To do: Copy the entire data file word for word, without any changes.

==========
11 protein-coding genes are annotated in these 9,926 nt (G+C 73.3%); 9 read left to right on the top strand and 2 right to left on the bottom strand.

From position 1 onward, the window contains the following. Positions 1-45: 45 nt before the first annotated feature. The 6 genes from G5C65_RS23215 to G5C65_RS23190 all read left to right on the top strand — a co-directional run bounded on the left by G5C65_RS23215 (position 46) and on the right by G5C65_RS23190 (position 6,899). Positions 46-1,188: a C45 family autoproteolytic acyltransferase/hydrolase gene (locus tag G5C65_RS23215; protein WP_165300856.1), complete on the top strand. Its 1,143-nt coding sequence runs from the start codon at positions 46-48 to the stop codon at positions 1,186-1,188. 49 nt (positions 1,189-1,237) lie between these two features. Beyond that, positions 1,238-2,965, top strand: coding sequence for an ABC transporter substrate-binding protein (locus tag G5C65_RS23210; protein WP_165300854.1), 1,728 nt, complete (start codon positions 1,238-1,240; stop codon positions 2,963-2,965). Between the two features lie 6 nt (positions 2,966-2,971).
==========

11 protein-coding genes are annotated in these 9,926 nt (G+C 73.3%); 9 read left to right on the top strand and 2 right to left on the bottom strand.

From position 1 onward, the window contains the following. Positions 1-45: 45 nt before the first annotated feature. The 6 genes from G5C65_RS23215 to G5C65_RS23190 all read left to right on the top strand — a co-directional run bounded on the left by G5C65_RS23215 (position 46) and on the right by G5C65_RS23190 (position 6,899). Positions 46-1,188: a C45 family autoproteolytic acyltransferase/hydrolase gene (locus tag G5C65_RS23215; protein WP_165300856.1), complete on the top strand. Its 1,143-nt coding sequence runs from the start codon at positions 46-48 to the stop codon at positions 1,186-1,188. 49 nt (positions 1,189-1,237) lie between these two features. Beyond that, positions 1,238-2,965, top strand: coding sequence for an ABC transporter substrate-binding protein (locus tag G5C65_RS23210; protein WP_165300854.1), 1,728 nt, complete (start codon positions 1,238-1,240; stop codon positions 2,963-2,965). Between the two features lie 6 nt (positions 2,966-2,971).